Notting Hill is a classic. Get over it.

Peter Bradshaw of The Guardian seems to agree with me.


All the President's Men book 1974.jpgWhilst this is undisputedly an amazing piece of filmmaking, I think that the reason this film is so compelling still comes down to the gobsmacking story of the uncovering of multiple abuses of power.

My love for the film eventually convinced me to read the original novel by Woodward and Bernstein, published in 1974 and I found that to be equally as gripping – even more unlikely as we all know the ending!  For a non-fiction book to read like a thriller is rare. Capote’s In Cold Blood comes to mind as a rare exception, so too Graysmith’s Zodiac.

The film, directed by Alan J. Pakula,  hangs on the pairing of Redford and Hoffman as two junior journalists in over  their head. The cinematography is an especially strong aspect of this dialogue driven film. Gordon “The Prince of Darkness” Willis’s signature is everywhere but nowhere more so that the icon rendering of the informant “Deepthroat”.

Image result for all the president's men deepthroat

3. MAD MAX 2 (a.k.a The Road Warrior)

Image result for mad max 2

Perhaps it’s that I’m Australian that this film resonates with me so much? This previous article I wrote gives an insight into just some of the personal reasons that it may be so.

Cinematically, however, the film is worth of its top ten spot. Why? Here’s a list:

  1. Its one of those films that I keep returning to again and again.
  2. I can recite all the dialogue verbatim.
  3. The Interceptor is the coolest vehicle in the history of cinema.
  4. There’s so little dialogue that the visual storytelling is on another level.
  5. Every character is unique.
  6. There’s a razor-blade boomerang.
  7. The final 40 minutes is the greatest chase scene in all of cinema.
  8. Mel Gibson – love him or hate him – is riveting.
  9. There’s no CGI. It’s all practical effects. Mind. Blown.
  10. It’s Australian.


50th Anniversary poster for The Graduate

Mike Nichols’ classic contribution to cinema is 50 years old this year and still seems as fresh as the year it came out. The Graduate is one of a few films that heralded in the “New Wave” of American cinema.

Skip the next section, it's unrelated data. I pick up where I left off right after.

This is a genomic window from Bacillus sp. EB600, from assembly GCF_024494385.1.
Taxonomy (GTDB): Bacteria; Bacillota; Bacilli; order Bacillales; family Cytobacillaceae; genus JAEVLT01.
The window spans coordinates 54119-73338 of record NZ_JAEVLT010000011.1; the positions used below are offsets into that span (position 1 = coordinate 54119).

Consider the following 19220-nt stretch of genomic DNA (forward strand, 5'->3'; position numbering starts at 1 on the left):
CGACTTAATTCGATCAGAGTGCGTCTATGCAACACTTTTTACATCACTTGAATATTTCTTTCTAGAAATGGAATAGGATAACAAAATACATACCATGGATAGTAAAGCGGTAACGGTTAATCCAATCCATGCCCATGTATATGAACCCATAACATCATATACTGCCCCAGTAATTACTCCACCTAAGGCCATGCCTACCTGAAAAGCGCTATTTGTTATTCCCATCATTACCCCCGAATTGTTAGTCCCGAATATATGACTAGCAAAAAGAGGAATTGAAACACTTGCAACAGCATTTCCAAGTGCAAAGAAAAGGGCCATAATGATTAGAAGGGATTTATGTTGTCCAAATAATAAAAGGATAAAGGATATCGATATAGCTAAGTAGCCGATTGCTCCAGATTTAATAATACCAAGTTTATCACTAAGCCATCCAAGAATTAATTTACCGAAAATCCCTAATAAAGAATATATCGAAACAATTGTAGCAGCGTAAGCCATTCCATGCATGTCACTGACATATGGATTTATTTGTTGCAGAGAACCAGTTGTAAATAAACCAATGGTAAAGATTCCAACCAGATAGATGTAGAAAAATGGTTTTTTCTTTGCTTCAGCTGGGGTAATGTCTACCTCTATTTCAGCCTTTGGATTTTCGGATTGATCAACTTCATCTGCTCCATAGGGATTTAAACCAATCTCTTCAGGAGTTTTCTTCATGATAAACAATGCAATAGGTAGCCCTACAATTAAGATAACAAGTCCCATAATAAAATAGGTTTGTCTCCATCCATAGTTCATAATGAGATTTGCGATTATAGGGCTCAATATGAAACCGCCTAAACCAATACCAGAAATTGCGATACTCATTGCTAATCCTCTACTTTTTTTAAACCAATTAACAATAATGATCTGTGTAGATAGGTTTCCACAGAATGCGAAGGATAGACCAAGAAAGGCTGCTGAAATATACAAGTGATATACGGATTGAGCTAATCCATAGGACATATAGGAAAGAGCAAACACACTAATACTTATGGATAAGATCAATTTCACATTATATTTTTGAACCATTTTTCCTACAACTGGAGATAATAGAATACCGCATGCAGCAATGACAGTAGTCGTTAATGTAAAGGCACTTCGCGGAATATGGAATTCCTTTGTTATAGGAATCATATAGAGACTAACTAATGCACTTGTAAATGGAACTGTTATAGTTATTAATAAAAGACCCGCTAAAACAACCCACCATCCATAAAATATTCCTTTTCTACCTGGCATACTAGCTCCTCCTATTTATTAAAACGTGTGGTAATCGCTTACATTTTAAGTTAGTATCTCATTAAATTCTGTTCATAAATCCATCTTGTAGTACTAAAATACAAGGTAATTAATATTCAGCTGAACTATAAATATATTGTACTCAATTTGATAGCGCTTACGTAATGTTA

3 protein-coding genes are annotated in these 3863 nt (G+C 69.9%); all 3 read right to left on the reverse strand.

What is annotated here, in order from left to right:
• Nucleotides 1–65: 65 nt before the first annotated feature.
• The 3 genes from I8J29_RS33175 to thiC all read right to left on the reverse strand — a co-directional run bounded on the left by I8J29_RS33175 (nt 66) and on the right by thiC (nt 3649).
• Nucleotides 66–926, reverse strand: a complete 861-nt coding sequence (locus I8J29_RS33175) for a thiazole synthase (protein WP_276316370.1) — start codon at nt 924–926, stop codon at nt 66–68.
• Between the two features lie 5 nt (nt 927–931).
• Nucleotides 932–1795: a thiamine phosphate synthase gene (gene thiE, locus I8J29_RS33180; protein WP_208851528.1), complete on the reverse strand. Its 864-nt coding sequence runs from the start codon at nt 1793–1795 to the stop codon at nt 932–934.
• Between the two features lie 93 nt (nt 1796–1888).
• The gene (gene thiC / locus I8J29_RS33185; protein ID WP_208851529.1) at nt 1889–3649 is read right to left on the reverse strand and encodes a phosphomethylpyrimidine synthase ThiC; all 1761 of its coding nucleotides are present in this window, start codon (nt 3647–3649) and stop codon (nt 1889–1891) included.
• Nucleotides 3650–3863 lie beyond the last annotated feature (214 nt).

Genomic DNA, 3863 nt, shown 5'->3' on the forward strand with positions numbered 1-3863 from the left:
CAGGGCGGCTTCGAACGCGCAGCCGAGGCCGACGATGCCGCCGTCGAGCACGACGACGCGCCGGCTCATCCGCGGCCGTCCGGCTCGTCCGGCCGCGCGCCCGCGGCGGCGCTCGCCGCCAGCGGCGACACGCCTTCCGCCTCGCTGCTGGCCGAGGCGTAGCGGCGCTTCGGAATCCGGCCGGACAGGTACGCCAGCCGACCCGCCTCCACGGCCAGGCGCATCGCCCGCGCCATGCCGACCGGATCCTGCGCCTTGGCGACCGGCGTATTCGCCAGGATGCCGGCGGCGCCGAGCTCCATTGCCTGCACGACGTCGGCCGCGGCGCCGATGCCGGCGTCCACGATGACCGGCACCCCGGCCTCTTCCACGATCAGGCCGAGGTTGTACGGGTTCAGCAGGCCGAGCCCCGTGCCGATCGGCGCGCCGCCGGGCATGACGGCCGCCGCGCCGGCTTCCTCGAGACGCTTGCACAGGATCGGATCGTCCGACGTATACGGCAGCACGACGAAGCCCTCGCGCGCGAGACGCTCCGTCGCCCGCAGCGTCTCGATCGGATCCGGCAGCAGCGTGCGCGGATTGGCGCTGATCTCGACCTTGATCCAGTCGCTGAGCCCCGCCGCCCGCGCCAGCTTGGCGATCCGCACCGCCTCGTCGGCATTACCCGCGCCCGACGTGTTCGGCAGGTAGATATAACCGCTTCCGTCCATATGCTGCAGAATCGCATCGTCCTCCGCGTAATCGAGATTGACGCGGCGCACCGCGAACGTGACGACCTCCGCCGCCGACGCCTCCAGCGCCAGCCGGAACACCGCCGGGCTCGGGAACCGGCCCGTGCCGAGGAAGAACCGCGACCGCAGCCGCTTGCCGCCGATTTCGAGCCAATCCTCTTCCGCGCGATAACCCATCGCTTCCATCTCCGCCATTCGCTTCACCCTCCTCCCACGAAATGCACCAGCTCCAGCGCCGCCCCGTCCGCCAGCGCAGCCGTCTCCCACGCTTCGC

The visual techniques on display by Nichols, in only his second film, are beyond his years. His use of long-lens camera and the widescreen format fills the frame with subtext at all possible moments. He almost never resorts to the standard shot-reverse-shot, as most dialogue-driven film do. Nichols, a veteran of stage direction,  works his actors with the touch of a magician.

The two lead performances from Dustin Hoffman and Anna Bancroft are alive with anger, pain and nuance but are always at the service of both the camera and the story.  The support cast, too, brim with excitement.

Nichols won the Oscar for Best Direction for  The Graduate and wit, both verbal and visual,  is present in every frame of the film.


2001: A Space Odyssey

Here is a film that is so profound that the author (Arthur C Clarke) and director (Stanley Kubrick) dare to say “We have a theory of how life on Earth might have been started and another theory on where we might be headed, if only we don’t blow ourselves up first”. It’s such an audacious document of humanity that can be compared to any sacred text.

That it is one of the greatest films of all time is not disputed. It’s here at #6 on the BFI’s Sight and Sound poll,  Roger Ebert has it in his Top Ten list and it tops this list from Rolling Stone.

For me, I watch it probably once a year. I’ve seen it in all formats from a laptop computer to a 70mm print and it is always a spectacle.  it probably doesn’t belong in this list because its much, much more than a film.  It’s a profound life experience.


  • August 19, 2018

    “There’s a razor-blade boomerang.” Haha!